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Contribution of a p53 isoform, Δ133p53, in the progress of IBD and initiation of colorectal cancer

A postgraduate research opportunity at the University of Otago.

Details

Close date
Monday, 17 February 2020
Academic background
Health Sciences
Host campus
Dunedin
Qualification
Master’s
Department
Pathology (Dunedin)
Supervisors
Dr Kunyu Li, Dr Tania Slatter, Professor Antony Braithwaite, Professor Michael Schultz

Overview

The p53 and its isoforms have been recently found to have an immune regulatory function. One of these isoforms, Δ133p53, has been found to associate with inflammation and tumorigenesis in both our animal and human studies. The project is to determine the contribution of Δ133p53 isoform in bowel inflammation and IBD. This is a 12-month project involving both animal and human studies.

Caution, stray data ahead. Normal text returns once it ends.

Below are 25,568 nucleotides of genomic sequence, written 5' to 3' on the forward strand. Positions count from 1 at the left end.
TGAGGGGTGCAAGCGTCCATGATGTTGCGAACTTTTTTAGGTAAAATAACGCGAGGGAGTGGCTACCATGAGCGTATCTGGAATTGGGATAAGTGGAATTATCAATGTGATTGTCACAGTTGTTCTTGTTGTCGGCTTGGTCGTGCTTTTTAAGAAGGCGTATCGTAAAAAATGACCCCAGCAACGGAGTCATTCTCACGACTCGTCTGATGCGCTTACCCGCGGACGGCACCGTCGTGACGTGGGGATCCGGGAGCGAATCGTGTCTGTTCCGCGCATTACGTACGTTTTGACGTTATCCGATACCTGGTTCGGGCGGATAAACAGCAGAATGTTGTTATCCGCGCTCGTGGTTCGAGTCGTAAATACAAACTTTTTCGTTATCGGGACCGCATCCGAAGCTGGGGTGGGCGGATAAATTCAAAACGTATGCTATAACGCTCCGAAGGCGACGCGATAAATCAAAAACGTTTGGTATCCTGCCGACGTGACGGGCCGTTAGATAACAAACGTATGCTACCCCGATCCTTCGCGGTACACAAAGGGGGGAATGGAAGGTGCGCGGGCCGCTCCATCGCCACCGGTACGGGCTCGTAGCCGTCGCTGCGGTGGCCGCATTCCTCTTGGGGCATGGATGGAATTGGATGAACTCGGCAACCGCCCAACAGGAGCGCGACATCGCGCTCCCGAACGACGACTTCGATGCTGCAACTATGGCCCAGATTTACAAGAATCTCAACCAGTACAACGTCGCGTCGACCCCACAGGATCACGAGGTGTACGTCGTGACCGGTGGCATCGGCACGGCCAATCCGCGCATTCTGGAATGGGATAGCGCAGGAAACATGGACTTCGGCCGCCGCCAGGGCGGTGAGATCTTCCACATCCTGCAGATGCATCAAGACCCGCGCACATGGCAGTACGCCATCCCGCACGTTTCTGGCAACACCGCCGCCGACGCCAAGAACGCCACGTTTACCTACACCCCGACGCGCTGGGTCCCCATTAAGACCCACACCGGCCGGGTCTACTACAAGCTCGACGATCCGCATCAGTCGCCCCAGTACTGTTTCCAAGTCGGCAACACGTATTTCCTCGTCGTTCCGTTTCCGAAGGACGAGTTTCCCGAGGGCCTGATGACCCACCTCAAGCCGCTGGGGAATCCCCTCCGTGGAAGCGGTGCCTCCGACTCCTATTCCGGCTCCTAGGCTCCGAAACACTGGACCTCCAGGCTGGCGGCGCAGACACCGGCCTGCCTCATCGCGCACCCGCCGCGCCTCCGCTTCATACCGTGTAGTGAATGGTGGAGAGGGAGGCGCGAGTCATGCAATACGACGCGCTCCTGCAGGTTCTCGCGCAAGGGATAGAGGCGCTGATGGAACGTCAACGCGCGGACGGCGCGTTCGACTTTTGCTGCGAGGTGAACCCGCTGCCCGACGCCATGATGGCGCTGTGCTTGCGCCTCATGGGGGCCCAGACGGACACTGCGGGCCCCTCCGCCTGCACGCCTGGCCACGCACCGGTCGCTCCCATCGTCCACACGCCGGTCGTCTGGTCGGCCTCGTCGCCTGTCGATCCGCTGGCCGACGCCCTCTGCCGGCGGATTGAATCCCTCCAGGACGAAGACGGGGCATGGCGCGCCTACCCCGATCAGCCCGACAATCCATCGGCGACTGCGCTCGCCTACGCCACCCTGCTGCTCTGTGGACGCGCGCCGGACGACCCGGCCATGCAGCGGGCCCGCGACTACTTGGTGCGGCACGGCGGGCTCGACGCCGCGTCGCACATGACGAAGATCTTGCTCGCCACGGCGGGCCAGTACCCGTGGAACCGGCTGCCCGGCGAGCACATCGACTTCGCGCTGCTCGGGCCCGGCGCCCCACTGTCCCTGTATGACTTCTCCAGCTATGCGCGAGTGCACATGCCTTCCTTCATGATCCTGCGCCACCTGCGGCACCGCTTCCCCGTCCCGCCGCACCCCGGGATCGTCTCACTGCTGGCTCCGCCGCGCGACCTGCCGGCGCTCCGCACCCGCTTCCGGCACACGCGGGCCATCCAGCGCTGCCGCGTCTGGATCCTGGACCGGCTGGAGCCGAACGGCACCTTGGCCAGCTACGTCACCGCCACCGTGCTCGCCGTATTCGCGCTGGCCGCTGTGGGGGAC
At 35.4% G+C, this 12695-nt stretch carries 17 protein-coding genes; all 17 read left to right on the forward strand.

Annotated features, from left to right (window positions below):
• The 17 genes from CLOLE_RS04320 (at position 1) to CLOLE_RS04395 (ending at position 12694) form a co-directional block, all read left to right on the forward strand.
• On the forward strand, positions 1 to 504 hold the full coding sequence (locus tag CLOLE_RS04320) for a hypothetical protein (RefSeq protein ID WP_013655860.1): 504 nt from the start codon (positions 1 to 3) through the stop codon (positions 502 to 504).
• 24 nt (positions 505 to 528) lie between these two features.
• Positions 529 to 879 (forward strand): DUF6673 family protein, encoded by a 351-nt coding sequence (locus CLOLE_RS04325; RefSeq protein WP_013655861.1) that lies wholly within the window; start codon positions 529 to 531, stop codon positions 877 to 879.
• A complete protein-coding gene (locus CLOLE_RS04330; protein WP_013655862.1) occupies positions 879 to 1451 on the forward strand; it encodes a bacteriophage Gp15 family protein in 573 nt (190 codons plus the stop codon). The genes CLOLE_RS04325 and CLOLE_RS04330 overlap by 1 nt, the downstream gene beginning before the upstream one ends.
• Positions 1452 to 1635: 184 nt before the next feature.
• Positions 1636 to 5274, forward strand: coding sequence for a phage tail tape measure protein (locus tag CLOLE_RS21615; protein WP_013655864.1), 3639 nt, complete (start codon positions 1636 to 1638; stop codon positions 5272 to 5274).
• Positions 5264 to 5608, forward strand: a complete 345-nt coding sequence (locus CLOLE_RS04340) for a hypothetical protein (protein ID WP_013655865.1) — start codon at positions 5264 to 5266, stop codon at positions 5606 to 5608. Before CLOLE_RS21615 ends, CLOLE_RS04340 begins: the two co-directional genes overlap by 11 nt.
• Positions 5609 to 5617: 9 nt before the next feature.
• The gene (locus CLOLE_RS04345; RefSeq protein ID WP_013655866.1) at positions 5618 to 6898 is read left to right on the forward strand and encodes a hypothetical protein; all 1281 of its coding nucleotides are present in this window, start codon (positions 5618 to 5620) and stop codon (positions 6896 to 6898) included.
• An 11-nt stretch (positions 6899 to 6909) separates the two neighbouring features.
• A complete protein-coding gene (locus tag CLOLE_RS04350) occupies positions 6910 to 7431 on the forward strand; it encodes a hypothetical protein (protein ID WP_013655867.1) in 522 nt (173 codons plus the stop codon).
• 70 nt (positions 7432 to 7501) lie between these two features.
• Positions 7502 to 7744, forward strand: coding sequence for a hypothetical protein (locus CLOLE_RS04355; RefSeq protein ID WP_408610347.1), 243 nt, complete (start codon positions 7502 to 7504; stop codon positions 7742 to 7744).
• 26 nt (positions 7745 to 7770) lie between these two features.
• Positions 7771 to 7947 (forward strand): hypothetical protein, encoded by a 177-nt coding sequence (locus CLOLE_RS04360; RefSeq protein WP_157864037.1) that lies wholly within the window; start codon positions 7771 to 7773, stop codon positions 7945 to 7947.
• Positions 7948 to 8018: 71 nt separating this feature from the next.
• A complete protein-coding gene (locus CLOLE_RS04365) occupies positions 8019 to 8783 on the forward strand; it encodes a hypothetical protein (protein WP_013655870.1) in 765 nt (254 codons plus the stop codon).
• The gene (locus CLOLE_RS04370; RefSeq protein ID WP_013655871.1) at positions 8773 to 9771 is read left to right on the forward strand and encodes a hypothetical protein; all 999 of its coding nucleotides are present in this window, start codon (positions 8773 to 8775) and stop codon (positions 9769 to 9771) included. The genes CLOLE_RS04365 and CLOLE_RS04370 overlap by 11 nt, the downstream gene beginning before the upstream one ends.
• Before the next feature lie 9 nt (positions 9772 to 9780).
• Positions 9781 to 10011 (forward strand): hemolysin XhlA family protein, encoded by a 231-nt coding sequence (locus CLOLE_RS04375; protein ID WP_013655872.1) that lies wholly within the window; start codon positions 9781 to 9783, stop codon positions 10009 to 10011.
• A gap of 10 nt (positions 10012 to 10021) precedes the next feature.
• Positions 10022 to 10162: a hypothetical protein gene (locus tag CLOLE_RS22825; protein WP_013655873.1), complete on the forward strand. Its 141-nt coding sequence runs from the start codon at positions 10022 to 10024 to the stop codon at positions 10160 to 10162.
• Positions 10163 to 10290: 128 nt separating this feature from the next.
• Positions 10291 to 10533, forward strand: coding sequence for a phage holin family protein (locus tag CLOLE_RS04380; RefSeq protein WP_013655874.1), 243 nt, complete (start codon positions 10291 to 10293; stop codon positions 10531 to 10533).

The student is required to have a strong background in immunology/autoimmunity or IBD. Some knowledge in genetic, pathology and gut biology is desired.

The experimental techniques that required to perform this project are animal handling, animal models of human diseases, histological analysis, flow cytometry analysis, and PCR analysis. Student that is experienced with these laboratory skills is desired, however, training will be provided.

If you have a passion in medical research, and would like to find a better solution for the life-long illness of IBD, please contact us to find out more.

Contact

Kunyu Li
Tel   +64 3 479 7169
Email   kunyu.li@otago.ac.nz